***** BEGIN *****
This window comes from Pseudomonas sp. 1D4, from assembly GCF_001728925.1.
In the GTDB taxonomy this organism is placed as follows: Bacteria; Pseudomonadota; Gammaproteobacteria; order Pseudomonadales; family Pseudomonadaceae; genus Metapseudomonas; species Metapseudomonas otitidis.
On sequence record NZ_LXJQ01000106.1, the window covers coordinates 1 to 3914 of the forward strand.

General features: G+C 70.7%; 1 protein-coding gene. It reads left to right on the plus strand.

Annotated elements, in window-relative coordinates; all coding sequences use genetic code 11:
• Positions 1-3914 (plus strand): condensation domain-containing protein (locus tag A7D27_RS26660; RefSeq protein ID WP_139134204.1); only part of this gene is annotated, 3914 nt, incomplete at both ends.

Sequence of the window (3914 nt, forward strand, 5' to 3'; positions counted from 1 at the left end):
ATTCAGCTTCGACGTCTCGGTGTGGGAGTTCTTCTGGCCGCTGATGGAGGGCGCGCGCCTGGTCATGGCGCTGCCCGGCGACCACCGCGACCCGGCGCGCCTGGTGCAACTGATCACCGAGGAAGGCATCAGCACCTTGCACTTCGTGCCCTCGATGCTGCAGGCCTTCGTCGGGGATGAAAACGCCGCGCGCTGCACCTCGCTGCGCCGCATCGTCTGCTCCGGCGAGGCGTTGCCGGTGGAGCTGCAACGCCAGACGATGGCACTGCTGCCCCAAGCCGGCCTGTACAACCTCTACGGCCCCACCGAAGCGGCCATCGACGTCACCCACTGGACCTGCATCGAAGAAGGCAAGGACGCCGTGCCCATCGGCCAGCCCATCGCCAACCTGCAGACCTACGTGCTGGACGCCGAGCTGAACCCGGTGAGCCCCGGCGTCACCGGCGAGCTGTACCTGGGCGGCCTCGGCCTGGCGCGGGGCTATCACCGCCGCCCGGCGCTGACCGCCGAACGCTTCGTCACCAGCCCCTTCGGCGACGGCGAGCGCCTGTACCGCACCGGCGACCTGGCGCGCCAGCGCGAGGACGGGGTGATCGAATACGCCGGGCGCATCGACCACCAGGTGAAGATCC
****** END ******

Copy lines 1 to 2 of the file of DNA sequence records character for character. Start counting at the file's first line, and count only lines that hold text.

This window comes from Pseudomonas sp. 1D4, from assembly GCF_001728925.1.
In the GTDB taxonomy this organism is placed as follows: Bacteria; Pseudomonadota; Gammaproteobacteria; order Pseudomonadales; family Pseudomonadaceae; genus Metapseudomonas; species Metapseudomonas otitidis.